Taylor Collier, Christian Warner and Elayna Waxse are company members with TU Dance, the St. Paul-based dance company founded by Artistic Director Toni Pierce-Sands and Artistic Director/Choreographer Uri Sands. Collier, Warner and Waxse talk training, their love of moving and TU Dance with producer Brittany Shrimpton.
What is your dance background and training?
COLLIER: I am originally from Washington, D.C. and received my training from the Dance Institute of Washington, Kevin T. Malone, and the Washington School of Ballet. In 2014, I graduated from Dominican University of California/Alonzo Lines Ballet School where I received my B.F.A. in Dance. I’ve had the privileged of attending various summer programs, festivals, and workshops in the US and internationally for dance. After graduation, I joined TU Dance as an apprentice and then became a company member in 2015.
WARNER: I am originally from Houston, TX where I trained in musical theater for many years before switching my focus to concert dance. I am a graduate of the High School for Performing and Visual Arts in Houston and Point Park University in Pittsburgh, PA with a BFA in dance. I’ve performed works by artists such as Troy Powell, Stacey Tookey, Sonya Tayeh, Luke Murphy, Dwight Rhoden, Uri Sands as well as performed on Broadway in Disney’s The Lion King. Other musical credits include The Who’s Tommy, Hairspray, and Little Shop of Horrors.
WAXSE: I trained as a classical ballet dancer in my hometown of Overland Park, Kansas, with summers spent at the School of American Ballet in NYC. I then was asked to join the Professional Division program at Pacific Northwest Ballet in Seattle, WA. I began my professional career with Minnesota Dance Theatre, and went on to perform with Colorado Ballet before joining TU Dance in 2012.
What draws you to dance?
COLLIER: I believe that dance has the ability to express emotion, tell a story or narrative and connect with the most humane parts of us. Although many people may not understand the technical elements of dance, everyone can understand what it means to feel, think, question, or share in an experience. Uri often explores different ideas or concepts in his works, which reveals more to me than I could’ve imagined. Ultimately, dance has the power to bring different communities together through our common experiences and histories.
WARNER: What I love about dance is that at this point in my life, it is the most clear and effective way of communication for me when words don’t amount to what I am trying to convey. It has the potential to explore and portray so many complexities of the human experience without saying a word.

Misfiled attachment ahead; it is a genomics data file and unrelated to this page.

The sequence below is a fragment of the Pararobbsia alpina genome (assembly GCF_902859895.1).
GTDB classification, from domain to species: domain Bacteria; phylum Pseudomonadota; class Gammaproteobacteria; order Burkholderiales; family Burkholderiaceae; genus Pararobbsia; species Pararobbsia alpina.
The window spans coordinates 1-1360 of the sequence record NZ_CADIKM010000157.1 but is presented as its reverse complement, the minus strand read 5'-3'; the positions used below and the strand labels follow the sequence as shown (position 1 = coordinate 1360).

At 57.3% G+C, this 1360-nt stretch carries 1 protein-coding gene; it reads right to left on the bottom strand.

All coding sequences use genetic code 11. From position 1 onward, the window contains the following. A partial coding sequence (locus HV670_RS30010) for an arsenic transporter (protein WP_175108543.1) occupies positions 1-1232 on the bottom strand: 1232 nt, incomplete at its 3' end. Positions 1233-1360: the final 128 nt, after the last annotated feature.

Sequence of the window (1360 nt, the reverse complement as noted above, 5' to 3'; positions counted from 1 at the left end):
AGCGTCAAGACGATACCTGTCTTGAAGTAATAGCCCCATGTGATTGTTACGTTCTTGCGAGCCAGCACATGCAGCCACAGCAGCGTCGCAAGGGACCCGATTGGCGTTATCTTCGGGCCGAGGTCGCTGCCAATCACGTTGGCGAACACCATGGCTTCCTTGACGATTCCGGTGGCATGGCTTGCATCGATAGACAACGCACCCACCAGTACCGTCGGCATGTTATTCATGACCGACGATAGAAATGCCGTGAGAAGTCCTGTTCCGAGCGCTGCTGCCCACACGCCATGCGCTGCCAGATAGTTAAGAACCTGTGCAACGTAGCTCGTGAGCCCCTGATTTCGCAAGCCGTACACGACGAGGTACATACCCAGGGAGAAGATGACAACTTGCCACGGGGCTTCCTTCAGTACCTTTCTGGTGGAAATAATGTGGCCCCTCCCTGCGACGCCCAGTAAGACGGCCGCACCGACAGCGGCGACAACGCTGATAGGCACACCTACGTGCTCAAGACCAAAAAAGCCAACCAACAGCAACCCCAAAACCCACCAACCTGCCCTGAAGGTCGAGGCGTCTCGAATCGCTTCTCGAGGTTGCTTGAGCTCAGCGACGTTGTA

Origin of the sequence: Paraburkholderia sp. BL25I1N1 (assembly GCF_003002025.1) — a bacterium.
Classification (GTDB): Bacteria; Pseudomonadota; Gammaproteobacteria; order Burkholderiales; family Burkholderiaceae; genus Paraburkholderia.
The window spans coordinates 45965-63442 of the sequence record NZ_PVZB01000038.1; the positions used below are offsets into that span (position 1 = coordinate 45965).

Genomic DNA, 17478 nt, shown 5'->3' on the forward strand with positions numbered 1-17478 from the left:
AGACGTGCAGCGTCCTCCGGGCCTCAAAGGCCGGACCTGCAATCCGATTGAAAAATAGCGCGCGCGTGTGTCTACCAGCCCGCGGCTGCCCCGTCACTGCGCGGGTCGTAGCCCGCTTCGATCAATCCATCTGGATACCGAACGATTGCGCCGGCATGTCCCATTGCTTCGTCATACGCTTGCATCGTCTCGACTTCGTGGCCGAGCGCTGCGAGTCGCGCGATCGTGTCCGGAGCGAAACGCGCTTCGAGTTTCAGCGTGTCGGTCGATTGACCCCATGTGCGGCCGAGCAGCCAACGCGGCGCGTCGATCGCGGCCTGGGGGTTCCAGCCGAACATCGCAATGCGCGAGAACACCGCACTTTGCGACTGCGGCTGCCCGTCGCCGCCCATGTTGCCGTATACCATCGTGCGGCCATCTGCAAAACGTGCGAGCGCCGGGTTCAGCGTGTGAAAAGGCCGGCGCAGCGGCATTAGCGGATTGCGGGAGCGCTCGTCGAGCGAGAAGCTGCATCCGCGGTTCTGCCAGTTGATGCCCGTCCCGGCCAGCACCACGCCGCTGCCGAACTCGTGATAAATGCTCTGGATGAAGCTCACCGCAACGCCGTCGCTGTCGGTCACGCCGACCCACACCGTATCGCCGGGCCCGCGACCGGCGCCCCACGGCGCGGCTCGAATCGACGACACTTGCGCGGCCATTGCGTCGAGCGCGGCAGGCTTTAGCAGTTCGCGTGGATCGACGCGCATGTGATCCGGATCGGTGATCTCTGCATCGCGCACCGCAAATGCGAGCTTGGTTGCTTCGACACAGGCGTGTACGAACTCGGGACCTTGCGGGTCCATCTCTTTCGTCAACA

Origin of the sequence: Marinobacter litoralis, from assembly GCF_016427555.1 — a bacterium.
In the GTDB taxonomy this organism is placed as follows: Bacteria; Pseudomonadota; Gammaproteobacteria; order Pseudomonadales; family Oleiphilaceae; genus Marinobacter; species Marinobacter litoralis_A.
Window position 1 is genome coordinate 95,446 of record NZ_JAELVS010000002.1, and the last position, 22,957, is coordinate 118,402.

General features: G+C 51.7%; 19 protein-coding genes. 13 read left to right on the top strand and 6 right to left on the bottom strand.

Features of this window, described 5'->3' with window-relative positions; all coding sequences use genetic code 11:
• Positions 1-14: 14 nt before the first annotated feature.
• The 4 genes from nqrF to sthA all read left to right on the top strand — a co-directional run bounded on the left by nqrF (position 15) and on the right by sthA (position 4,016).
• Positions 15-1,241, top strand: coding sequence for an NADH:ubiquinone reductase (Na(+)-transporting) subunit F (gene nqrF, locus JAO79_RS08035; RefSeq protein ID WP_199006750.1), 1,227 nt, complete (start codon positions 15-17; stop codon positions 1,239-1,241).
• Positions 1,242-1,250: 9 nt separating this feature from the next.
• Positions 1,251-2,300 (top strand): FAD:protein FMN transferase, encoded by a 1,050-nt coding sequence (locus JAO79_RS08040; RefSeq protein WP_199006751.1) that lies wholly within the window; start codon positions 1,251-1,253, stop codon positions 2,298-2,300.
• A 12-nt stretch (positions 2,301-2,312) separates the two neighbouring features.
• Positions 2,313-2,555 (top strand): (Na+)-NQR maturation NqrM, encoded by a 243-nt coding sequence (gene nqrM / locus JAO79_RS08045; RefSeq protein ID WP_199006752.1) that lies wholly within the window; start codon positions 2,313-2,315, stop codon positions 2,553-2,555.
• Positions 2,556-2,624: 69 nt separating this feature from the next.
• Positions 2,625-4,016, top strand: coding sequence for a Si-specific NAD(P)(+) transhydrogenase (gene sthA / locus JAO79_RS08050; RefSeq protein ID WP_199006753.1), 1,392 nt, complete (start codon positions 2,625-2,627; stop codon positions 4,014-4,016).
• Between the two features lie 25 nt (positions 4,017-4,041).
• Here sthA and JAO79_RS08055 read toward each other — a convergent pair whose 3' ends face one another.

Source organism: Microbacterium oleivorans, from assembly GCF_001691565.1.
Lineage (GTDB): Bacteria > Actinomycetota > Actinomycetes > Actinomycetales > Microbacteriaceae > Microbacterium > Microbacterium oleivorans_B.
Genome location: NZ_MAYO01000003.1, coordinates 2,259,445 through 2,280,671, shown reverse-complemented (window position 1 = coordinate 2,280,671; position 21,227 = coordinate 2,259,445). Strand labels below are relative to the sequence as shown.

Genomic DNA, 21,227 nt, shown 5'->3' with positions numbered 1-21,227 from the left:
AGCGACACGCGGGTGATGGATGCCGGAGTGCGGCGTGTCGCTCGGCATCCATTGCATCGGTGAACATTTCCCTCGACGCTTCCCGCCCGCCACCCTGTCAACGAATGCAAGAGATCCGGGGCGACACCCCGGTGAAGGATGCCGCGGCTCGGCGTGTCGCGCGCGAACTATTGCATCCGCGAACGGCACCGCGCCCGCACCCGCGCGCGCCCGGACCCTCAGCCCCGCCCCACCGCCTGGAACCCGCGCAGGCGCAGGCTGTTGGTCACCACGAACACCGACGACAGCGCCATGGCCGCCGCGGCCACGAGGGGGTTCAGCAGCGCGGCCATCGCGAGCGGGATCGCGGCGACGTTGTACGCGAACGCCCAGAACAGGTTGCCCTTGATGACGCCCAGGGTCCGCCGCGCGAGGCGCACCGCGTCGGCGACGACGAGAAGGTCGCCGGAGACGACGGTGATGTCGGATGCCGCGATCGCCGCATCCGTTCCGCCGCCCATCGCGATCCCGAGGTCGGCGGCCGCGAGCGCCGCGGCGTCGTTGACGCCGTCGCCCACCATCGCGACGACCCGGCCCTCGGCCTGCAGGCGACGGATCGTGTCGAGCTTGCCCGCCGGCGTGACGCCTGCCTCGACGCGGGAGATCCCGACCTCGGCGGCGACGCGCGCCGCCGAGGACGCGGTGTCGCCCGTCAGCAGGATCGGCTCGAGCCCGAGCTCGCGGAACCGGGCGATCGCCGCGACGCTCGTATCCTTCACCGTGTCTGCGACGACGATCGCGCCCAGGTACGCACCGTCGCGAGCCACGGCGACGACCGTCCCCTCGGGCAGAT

WAXSE: I dance to share an embodied existence with others. Dance has the ability to showcase the best and worst human qualities, and can connect with audiences on an intimate level.
Why did you want to dance with TU Dance Company? What makes the company unique?
COLLIER: I decided to join TU Dance because its mission and vision truly align with my values and desires for an organization. I’ve always admired the work of Toni and Uri and have enjoyed performing [Uri’s] pieces. It is remarkable that TU Dance provides access and dance education to all communities. Additionally, the sense of community and support that permeates throughout the organization is something special. I think these aspects make this company different from many others and vital to the dance world today. Additionally, I appreciate that TU Dance values representation and you can see yourself represented either among the artists or the works we perform.
WARNER: TU Dance offered me the opportunity to experience many different dance styles of interest all at once such as in ballet, modern dance, and contemporary studies. TU Dance is unique in that the community is so diverse and really has something to all from different walks of life.
WAXSE: I joined TU Dance because I believe in their mission of diversity and quality. It is not just a group of dancers who perform regularly; it’s a community that provides access to dance for all generations.
To see more dancing by TU Dance, or to learn more about their recent collaboration with The Saint Paul Chamber Orchestra’s Liquid Music Series and Bon Iver, click here.
‘COME THROUGH’ IS:
Uri Sands, Artistic Director/ Choreographer
Toni Pierce-Sands, Artistic Director
Molly Beahen, Middle West Management
Kate Nordstrum, SPCO’s Liquid Music Series
Abdo Sayegh Rodriguez, TU Dance
“Come Through” was commissioned by The Saint Paul Chamber Orchestra’s Liquid Music Series